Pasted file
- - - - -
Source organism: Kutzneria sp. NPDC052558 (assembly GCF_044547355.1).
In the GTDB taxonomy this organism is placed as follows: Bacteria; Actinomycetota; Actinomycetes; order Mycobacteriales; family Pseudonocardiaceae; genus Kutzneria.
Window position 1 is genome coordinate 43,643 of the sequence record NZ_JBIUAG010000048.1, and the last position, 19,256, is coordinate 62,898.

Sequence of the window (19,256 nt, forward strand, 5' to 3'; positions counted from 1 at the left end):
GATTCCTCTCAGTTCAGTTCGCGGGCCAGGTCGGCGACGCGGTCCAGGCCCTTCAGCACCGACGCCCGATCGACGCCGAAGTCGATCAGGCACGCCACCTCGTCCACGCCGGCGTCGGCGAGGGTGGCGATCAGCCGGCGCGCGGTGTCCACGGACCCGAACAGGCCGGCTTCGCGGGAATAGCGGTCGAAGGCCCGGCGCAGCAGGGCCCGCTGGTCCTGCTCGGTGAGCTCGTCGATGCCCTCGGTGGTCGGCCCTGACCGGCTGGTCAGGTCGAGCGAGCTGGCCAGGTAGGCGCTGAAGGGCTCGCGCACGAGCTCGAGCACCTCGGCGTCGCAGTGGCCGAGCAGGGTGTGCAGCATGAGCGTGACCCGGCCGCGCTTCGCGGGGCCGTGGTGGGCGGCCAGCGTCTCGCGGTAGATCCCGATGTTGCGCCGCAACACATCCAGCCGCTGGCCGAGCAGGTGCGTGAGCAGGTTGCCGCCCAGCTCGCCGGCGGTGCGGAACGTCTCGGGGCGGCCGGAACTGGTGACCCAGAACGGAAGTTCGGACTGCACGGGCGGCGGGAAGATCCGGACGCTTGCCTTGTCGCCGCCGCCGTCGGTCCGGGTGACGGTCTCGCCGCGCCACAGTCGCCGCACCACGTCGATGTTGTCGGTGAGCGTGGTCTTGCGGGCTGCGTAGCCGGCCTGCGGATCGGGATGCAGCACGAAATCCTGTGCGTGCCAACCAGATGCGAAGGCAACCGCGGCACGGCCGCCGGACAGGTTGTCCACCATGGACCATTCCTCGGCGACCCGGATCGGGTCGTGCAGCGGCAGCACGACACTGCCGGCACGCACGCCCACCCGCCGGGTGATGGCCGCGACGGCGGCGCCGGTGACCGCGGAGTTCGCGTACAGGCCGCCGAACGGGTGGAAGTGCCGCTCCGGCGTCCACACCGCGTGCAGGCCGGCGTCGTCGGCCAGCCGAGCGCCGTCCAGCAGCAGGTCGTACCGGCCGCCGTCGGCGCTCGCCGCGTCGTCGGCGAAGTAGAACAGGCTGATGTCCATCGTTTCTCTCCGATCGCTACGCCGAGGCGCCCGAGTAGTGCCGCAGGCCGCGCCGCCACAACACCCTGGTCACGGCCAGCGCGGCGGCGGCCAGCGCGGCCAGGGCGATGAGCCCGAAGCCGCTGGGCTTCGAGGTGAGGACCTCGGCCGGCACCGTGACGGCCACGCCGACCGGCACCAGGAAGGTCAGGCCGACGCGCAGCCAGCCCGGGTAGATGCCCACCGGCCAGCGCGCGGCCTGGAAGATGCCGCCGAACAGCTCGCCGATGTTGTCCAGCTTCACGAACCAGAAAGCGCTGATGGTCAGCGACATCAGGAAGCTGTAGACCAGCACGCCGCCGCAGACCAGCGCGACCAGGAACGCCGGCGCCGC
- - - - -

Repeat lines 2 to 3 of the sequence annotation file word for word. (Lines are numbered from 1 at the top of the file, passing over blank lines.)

In the GTDB taxonomy this organism is placed as follows: Bacteria; Actinomycetota; Actinomycetes; order Mycobacteriales; family Pseudonocardiaceae; genus Kutzneria.
Window position 1 is genome coordinate 43,643 of the sequence record NZ_JBIUAG010000048.1, and the last position, 19,256, is coordinate 62,898.